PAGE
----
On Sunday evening the Australian Government released its COVIDSafe app for mobile devices (iOS and Android). Since then, almost 1.5 million people have downloaded the app. The question that keeps coming up is: should I install it?
Most of us will have many less secure, more pernicious apps on our phones, which capture all sorts of data and use – and even on-sell – that data in ways we are not even aware of. Don’t even get me started on Facebook. But just because we’ve taken a given risk, doesn’t mean we should close our eyes to new ones, especially if the government’s demonstrated thirst for our information is in the mix.
What does it do?
The government and many high profile people have made clear and compelling arguments as to why we should all be installing the app. The purpose is noble: the safest way to start relaxing restrictions is to be able to trace and track any outbreaks of COVID-19 in the community. Apart from ramping up testing, tracing and contacting those people who have come into contact with someone who’s tested positive for COVID-19 as quickly as possible, to allow them to self-isolate, watch for symptoms and get tested if they show will help control outbreaks. At the moment this process is time-consuming, manual and relies on the memory of those who have tested positive as to who they were in contact with. The app gives health authorities the ability to reliably find out who an infected person has come into contact with since becoming so, and then notify those people. This way, outbreaks can be quickly controlled; an uncontrolled outbreak would likely lead to widespread restrictions being reintroduced.
How does it work?
When you download the app, you sign up with some personal details: your name (which can be a fake name if you like), age-range, mobile number (for notifications), and residential postcode, which helps determine which health authority should take action if needed. That process generates a unique identifying number that hides those details from everyone except the government. The unique ID generated remains tied to your set of details from then on. For it to work, you need to have the app running, and Bluetooth enabled. Once it’s running, the app uses Bluetooth to track those devices who are also running the app, and which come into close proximity with your device for a period of 15 minutes or more. The app records the date, time, proximity and ID of the proximate device. It doesn’t record location. The tracing data is kept for a rolling 21-day window (22 days and older being deleted), to cover enough history to capture those contacts which may have occurred before symptoms and testing.
When someone running the app tests positive for COVID-19, health authorities will suggest they upload the contact tracing data from their app, at their sole discretion. The data is uploaded to a government-controlled data store and then passed back to the relevant health authority dealing with that case. The unique ID from each instance of the app can then be reverse-looked-up to allow that health authority to contact all those people (at this stage, it doesn’t seem this will occur through the app, though that seems like a logical way to automate it in future). The details of who was infected are not shared with those contacts.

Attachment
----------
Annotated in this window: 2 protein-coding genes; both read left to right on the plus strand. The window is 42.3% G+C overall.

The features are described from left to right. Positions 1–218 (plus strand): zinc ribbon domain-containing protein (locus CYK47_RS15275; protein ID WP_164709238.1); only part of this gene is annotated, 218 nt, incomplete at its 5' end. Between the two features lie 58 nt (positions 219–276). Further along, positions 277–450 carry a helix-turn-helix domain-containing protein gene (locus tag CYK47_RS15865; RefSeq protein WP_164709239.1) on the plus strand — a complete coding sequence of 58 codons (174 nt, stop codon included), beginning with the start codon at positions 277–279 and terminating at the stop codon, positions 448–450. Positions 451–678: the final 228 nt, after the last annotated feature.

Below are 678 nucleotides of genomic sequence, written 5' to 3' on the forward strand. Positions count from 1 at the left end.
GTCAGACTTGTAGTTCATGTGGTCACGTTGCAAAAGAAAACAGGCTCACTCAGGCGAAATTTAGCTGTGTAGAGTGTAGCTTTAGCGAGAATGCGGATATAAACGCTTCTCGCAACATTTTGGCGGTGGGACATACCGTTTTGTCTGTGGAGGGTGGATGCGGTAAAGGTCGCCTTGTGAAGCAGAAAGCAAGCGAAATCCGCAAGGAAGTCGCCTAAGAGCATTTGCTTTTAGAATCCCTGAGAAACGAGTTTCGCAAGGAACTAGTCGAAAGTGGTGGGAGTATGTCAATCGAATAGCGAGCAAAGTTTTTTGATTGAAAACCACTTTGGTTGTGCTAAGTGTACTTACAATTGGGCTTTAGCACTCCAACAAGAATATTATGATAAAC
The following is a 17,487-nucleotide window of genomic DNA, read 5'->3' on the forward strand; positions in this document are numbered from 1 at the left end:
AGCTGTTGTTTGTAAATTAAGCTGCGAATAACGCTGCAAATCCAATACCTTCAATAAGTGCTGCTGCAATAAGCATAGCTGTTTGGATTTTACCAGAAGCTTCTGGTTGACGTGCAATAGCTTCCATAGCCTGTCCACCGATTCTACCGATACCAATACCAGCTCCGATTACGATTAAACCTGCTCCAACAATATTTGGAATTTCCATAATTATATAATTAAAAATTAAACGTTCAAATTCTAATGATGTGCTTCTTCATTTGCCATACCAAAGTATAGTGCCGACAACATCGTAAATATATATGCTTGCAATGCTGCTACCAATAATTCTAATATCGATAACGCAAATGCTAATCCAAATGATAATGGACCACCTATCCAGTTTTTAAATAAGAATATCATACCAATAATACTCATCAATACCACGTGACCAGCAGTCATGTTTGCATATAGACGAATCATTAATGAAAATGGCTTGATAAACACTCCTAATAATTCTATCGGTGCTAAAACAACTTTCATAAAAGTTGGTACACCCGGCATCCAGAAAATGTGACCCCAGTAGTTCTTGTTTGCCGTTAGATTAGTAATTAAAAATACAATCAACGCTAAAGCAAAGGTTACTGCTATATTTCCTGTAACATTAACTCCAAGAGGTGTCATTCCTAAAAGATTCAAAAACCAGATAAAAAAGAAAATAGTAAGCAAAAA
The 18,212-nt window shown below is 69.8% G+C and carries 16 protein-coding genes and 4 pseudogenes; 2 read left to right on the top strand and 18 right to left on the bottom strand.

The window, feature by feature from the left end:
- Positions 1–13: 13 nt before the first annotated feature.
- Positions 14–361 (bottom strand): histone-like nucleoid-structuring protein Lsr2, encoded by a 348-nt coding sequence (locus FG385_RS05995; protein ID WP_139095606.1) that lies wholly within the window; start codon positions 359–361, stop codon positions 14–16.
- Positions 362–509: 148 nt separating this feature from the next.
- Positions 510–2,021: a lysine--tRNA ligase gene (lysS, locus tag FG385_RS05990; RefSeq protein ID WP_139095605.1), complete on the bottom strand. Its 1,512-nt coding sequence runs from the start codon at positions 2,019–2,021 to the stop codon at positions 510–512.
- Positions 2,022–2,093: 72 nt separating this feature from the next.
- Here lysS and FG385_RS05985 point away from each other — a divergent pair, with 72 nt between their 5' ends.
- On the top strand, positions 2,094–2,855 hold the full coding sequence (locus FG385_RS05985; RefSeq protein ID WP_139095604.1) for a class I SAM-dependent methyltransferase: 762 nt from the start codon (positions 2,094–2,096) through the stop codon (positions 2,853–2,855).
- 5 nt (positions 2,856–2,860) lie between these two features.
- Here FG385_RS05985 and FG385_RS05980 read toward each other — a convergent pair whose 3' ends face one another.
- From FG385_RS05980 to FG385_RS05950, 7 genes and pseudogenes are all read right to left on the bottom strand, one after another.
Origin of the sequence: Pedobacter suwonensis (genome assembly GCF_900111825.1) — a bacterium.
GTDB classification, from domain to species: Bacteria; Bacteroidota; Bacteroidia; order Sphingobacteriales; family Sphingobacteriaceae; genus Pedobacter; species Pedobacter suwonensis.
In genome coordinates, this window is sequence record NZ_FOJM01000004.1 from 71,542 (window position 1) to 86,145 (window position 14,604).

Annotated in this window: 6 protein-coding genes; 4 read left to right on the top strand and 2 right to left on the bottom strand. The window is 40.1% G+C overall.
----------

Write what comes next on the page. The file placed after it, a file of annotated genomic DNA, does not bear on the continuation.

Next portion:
When the pandemic is over, you can delete the app and it will also remove all the data on the device associated with it.
How does it protect my privacy?
The government has gone to some length to allay fears that the app could leak information or be subject to hackers causing your information to be leaked. The processes of generating the unique ID, storing your personal data, uploading the contact history and sharing it with health authorities all utilise existing, well-tested and robust security technology. The software is understood to be based on an open-source platform that was used to create a similar app for the Singapore government.
Security researchers and independent legal teams have assessed the app to ensure it meets privacy principles. The Health department has also responded to recommendations made in the assessment, and all of this is publicly available. One of the most important of these is ‘the right to be forgotten’, and that can be achieved by asking the government to delete any data you gave them when downloading the app, or that your app has uploaded.
The general consensus has been that the app doesn’t pose a risk to your privacy if it works and is used as advertised. To be really sure of this, experts need to see the source code of the app so they know how it works, and see if they can find security holes. The long and painful history of security breaches has shown that where source code for software is made public, it can be subjected to peer review by the wider security community and issues found more readily.
Can the government use this technology to spy on me?
There has been a steady progression of more comprehensive, intrusive and potentially sinister abilities for spying agencies and police to access personal information in the name of public interest, such as the fight against terrorism, drug trafficking, people smuggling and child abuse. Plenty of people have therefore been rightly asking the question, “What else will the government do with this technology?” It’s clear that the government is very keen for these fears not to impact its uptake – without making its use mandatory as some were first suggesting. The more people running the app, the more effective it will be in achieving its stated purpose. The government is taking an approach of as much transparency as possible to overcome fears, and says it will put in place checks and balances to prevent its use outside the stated purpose.